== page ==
What will be the outcome of meetings of the Technical Advisory Board? How will it report on its deliberations to the internet industry and the security services organisations? Clearly, those people will have to meet in camera in certain circumstances. They could be dealing with technical aspects put to them by those in the security services—or dealing commercially in confidence with items brought to them by internet service providers and those making the equipment—who do not want their concerns about an item of equipment to be put into the public domain.

In other circumstances, the internet industry may be looking for a clear steer with some detail from the Technical Advisory Board. I hope that the Minister will explain how the board will police itself with regard to what does and does not go into the public domain, because I can envisage circumstances in which either might apply.

As far as I can see, there will be no further statutory instruments under the Regulation of Investigatory Powers Act 2000 to enable us to consider the operations of the board. This order provides the only opportunity to do that. I hope that the Minister will be as open as possible about the procedures, because they are the key to achieving a happy marriage between the communications service providers, their industrial counterparts, those in the security services and police forces.

4.38 pm

Mr. Bob Ainsworth: I thank both hon. Gentlemen for their questions. I did not participate in proceedings on the 2000 Act, so I do not have a detailed knowledge of the issues raised by the hon. Member for Surrey Heath (Mr. Hawkins). I will ensure that the chairman's appointment is made known to the House. I do not yet know how that will be done—a statement may not be appropriate—but Members will be made aware of the appointment when it has been made.

I do not know whether the spokesman for the Liberal Democrats, the hon. Member for Sheffield, Hallam (Mr. Allan), has looked at the outcome of the consultation exercise, which is on the Home Office web page. If he has, he will have seen that the idea of a neutral chairman arose from that consultation. Representations were made to us that it would be ideal if the chairman had some technical ability. We will obviously look at that, although certain procedures for this appointment will have to be followed.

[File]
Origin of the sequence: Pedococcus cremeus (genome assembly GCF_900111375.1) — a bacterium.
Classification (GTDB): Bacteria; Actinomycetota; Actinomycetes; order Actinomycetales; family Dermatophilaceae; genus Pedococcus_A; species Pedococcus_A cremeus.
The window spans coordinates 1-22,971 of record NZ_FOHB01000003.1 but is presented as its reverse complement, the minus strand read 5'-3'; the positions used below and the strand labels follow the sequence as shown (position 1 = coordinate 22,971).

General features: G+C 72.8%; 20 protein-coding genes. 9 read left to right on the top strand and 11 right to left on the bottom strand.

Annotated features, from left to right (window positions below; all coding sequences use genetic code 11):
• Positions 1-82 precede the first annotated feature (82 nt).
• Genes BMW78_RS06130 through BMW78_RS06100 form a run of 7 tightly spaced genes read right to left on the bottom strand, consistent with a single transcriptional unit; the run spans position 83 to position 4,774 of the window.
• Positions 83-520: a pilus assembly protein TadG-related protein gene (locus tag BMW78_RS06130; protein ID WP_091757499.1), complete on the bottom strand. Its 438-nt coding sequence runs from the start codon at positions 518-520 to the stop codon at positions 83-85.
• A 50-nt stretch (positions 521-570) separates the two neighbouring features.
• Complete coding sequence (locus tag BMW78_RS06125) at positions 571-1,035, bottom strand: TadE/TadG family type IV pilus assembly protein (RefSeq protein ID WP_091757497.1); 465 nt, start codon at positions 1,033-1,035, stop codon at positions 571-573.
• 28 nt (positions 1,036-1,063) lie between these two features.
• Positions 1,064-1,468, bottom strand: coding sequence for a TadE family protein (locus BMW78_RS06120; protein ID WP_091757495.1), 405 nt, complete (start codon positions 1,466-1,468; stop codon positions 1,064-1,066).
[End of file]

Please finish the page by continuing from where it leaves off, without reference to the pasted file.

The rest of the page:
The hon. Gentleman may know that there are some concerns in the industry about the establishment of the TAB and how it will operate. I accept that Opposition Members argued in this regard. On the one hand, there is the question of commercial confidentiality and, on the other, there is the need to disseminate information effectively. We do not want to tie the TAB's hands before it is established—how it does its business will largely be a matter for the TAB itself—but issues that are raised with it will obviously be in confidence. Where principles are established as a result of appeals, the TAB should make them known to the industry and provision will be made to enable it to do so. By and large we will expect it to operate in a common sense way.

As the hon. Gentleman rightly said, it is essential that the industry works properly with the enforcement agencies and that a rapport and a method of operation be established that gains confidence on both sides. We hope that the TAB will be able to do that. The order is not controversial and I hope that the Committee will accept it.

Mr David Cameron (Witney): Could the Minister clarify a point about the membership? He spoke about CSP manufacturers. Is the idea that the industry side of the TAB will have internet service providers, operators of portals and manufacturers—the whole gamut—or will it be focused on internet service providers and what he calls CSPs?

Mr. Bob Ainsworth: The industry is split. There are different kinds of providers such as those that provide telephone communications through landlines, mobile phone operators, internet providers and the postal services. Although it was suggested during the consultation that manufacturers also should be included in the TAB, we felt that that would make it a pretty unwieldy and overlarge organisation. There was also an initial proposition that we should break the organisation up to ensure that certain sections of the industry were provided for. That was objected to in the consultation period.

We hope that all the necessary expertise from the postal service, the mobile phone providers and all others involved will be picked up in the recruitment process and that we will have a TAB that is of a manageable size. We hope then to have a wider group of people and some form of pre-scrutiny so that those involved can provide the necessary expertise from manufacturers on an as-and-when basis. Most of the representations in the consultation pointed in that direction and that is what we propose.

Question put and agreed to.


    That the Committee has considered the draft Regulation of Investigatory Powers (Technical Advisory Board) Order 2001

        Committee rose at sixteen minutes to Five o'clock.

The following Members attended the Committee:
O'Hara, Mr. Edward (Chairman)
Ainsworth, Mr. Bob
Allan, Mr.
Allen, Mr.
Cameron, Mr.
Dobbin, Jim
Francois, Mr.
Hamilton, David
Hawkins, Mr.
McGuire, Mrs.
Prentice, Mr.
Stoate, Dr.
Wood, Mr.


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Prepared 29 October 2001